The days have lengthened, the sun is higher in the sky and the wildflowers are out, as Utah’s winter resorts put on their summer best and welcome the offseason.
Biking and hiking, zip lines and coasters, climbing walls and disc golf, concerts and festivals and the old-fav, a ride up the lift: ski and snowboard resorts in the West are changing gears as warm weather arrives.
Alta Ski Area has cleared a critical hurdle in its effort to enlarge parking and restaurants, and to upgrade lifts to improve flow around the mountain – including a tram to the top of Mount Baldy.
Gathering for final run down High Rustler. (Alta/Facebook)
The coming of spring is a bittersweet time for skiers and riders. But it’s also time to party hearty at a plethora of spring festivals and fun dots the calendar during the final weeks of the year.
Big Sky adds more "big" to Mountain Collective. (Big Sky/Facebook)
Skier slides down Loon in NH where all eyes are on a coastal storm. (Loon/Twitter)
Snow alert! A huge storm slams the West this week with locally up to five feet of snow. The East could be nice and snowy just in time for the weekend.
Choose a mini-bowl to ski at Sun Valley. (Sun Valley/Facebook)
Few experiences on a mountain rival pushing off down a massive alpine bowl, with nothing in your way and infinite lines to follow. And the Rocky Mountain resorts have many to choose from.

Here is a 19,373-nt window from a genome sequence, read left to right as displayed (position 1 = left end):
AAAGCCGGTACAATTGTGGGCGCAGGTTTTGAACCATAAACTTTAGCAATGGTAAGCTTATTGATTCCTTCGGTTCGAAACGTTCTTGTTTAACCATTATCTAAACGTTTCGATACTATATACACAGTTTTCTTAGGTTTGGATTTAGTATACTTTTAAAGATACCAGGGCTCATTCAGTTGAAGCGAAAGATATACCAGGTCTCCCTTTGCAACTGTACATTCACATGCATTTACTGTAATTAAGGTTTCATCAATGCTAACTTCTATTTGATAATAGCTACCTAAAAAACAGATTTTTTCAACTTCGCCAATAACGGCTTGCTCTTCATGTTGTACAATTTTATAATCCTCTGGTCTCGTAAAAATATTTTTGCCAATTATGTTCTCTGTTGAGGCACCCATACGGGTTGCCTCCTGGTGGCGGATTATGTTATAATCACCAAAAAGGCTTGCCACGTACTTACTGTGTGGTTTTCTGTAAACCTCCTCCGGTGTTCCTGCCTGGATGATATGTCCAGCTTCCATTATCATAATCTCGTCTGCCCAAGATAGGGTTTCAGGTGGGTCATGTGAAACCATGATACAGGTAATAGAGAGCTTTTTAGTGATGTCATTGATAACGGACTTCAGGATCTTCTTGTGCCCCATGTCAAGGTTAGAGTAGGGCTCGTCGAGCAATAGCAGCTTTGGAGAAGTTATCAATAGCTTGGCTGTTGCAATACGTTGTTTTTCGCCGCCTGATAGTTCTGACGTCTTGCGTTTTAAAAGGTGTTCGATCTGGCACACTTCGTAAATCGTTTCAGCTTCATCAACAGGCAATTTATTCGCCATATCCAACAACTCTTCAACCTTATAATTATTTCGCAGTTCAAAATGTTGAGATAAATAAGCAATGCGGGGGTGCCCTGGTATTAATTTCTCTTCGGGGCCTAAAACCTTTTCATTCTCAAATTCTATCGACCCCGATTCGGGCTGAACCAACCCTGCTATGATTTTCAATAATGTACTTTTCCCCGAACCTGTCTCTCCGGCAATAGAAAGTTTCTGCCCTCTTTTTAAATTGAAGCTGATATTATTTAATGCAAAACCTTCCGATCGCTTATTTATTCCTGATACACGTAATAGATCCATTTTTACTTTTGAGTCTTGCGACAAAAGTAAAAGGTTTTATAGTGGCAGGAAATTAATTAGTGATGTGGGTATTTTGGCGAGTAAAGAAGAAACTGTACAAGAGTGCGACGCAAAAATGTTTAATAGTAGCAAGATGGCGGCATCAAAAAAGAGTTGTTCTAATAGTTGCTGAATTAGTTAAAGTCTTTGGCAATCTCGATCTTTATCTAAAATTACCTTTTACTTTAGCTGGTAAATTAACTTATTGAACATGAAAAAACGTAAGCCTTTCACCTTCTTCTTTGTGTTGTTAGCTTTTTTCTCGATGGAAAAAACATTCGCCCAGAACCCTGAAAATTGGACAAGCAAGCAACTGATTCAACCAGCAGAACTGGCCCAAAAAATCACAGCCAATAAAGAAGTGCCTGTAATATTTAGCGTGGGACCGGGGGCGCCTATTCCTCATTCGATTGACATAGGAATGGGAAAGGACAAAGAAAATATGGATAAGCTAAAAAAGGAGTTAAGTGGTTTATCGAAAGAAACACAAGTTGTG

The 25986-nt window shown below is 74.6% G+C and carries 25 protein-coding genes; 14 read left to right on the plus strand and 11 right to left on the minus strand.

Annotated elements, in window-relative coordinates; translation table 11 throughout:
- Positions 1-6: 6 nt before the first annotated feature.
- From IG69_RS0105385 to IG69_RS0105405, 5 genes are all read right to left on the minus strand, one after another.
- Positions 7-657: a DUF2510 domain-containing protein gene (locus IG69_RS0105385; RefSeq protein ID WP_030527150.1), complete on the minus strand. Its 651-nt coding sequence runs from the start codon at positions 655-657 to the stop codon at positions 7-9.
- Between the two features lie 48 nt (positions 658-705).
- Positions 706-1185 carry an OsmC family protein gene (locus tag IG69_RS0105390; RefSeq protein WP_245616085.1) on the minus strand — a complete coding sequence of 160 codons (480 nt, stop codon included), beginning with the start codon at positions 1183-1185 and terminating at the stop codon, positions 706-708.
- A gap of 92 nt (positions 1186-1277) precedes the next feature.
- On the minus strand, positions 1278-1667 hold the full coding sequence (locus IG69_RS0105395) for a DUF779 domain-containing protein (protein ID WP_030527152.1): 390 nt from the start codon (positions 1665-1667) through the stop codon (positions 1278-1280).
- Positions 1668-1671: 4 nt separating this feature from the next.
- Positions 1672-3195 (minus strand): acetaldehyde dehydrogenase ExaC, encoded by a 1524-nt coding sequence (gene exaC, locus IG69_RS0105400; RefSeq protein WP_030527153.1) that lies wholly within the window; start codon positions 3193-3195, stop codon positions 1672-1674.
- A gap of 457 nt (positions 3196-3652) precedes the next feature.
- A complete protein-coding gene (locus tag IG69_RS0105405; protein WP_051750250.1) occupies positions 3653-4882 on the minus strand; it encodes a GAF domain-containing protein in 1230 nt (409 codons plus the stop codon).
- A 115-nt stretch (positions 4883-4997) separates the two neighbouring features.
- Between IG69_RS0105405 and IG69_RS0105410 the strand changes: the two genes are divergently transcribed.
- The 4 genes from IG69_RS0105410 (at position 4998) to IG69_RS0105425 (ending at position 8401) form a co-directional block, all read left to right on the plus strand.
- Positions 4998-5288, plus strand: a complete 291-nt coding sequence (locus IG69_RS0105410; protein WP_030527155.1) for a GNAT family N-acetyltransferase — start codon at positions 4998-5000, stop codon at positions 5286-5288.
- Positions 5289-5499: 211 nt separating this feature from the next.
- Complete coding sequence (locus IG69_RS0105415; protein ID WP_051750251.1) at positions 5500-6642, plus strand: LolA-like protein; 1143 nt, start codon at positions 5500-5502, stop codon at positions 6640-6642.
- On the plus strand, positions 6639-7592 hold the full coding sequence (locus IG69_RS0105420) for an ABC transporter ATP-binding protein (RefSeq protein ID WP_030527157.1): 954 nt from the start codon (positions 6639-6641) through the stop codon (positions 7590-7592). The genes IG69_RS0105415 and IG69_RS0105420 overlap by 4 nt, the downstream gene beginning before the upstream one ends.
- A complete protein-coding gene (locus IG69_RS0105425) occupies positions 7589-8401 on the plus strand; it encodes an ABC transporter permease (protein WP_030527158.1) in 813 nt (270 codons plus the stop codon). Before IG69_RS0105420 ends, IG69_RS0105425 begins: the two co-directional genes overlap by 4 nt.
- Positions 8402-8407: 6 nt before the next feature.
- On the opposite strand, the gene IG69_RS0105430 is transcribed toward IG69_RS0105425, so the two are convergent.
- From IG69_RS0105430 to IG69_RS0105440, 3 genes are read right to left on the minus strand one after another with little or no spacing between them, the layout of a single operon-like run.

Tramway a seven-minute flight to summit. (Snowbird/Facebook)
This is a serious skiing and riding mountain. Powder and steeps are what The 'Bird's all about. Little Cottonwood Canyon catches as much snow as anyone, and the precipitous terrain will make even the most daring pause.
All New Mexico resorts have discounted lessons. (Ski New Mexico/Facebook)
Ski and snowboard resorts all want more people on the slopes, and one way is to introduce newcomers to the sport.
Snowbird's revamped base lodge feeds the pow' soul. (Snowbird/Facebook)
A couple of high-speed chairlifts, upgrades to base lodges and the end of night skiing in Park City make the list of top improvements at ski and snowboard resorts in Utah.
Join in the fun at Sugarbush's Women’s Discovery Camps. (Sugarbush)
The dynamic of skiing or riding for a few days with other like-minded women can be very different from skiing with the family or a mixed group of friends. Unlike skiing with the guys, we cheer each other on rather than talk trash. A women's clinic is a great opportunity to gain confidence and see what's possible in a supportive environment.
Flying down the corduroy after flying in on a deal. (Snowbasin/Facebook)
Looking to make a cost-effective choice in flying to your favorite resort? SnoCountry.com has some deals for you.
Sunrise on Mt. Mansfield from Sterling Pond. (Sunrise Mountain Guides)
Backcountry and sidecountry ski touring are all the rage now, but heading out of bounds without some experience can be at best a frustrating undertaking and at worst a dangerous one. SnoCountry.com has found the prefect combo of ski hotels that not only offer the comforts of a destination resort, but guide service to bring your adventure goals to reality.